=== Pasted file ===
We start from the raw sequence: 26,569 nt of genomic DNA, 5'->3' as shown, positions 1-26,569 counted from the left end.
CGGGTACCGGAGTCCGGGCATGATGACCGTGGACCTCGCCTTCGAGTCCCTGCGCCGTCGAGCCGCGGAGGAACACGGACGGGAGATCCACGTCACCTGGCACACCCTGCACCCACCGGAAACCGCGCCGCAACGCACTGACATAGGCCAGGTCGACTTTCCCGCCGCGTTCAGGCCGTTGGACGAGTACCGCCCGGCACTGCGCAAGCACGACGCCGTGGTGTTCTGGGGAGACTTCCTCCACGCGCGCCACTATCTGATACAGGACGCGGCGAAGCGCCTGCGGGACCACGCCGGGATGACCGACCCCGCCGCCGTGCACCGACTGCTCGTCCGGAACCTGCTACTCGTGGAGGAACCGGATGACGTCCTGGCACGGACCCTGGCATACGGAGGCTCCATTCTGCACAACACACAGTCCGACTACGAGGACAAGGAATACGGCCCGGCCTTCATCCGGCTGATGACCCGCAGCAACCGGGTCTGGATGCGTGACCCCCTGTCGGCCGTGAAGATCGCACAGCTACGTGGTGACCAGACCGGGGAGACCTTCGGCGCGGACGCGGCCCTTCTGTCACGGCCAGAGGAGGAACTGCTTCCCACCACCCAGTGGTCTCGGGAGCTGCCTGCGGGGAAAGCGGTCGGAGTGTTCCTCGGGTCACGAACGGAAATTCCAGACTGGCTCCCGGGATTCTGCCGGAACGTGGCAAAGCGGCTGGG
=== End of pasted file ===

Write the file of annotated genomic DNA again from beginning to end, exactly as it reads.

We start from the raw sequence: 26,569 nt of genomic DNA, 5'->3' as shown, positions 1-26,569 counted from the left end.
CGGGTACCGGAGTCCGGGCATGATGACCGTGGACCTCGCCTTCGAGTCCCTGCGCCGTCGAGCCGCGGAGGAACACGGACGGGAGATCCACGTCACCTGGCACACCCTGCACCCACCGGAAACCGCGCCGCAACGCACTGACATAGGCCAGGTCGACTTTCCCGCCGCGTTCAGGCCGTTGGACGAGTACCGCCCGGCACTGCGCAAGCACGACGCCGTGGTGTTCTGGGGAGACTTCCTCCACGCGCGCCACTATCTGATACAGGACGCGGCGAAGCGCCTGCGGGACCACGCCGGGATGACCGACCCCGCCGCCGTGCACCGACTGCTCGTCCGGAACCTGCTACTCGTGGAGGAACCGGATGACGTCCTGGCACGGACCCTGGCATACGGAGGCTCCATTCTGCACAACACACAGTCCGACTACGAGGACAAGGAATACGGCCCGGCCTTCATCCGGCTGATGACCCGCAGCAACCGGGTCTGGATGCGTGACCCCCTGTCGGCCGTGAAGATCGCACAGCTACGTGGTGACCAGACCGGGGAGACCTTCGGCGCGGACGCGGCCCTTCTGTCACGGCCAGAGGAGGAACTGCTTCCCACCACCCAGTGGTCTCGGGAGCTGCCTGCGGGGAAAGCGGTCGGAGTGTTCCTCGGGTCACGAACGGAAATTCCAGACTGGCTCCCGGGATTCTGCCGGAACGTGGCAAAGCGGCTGGG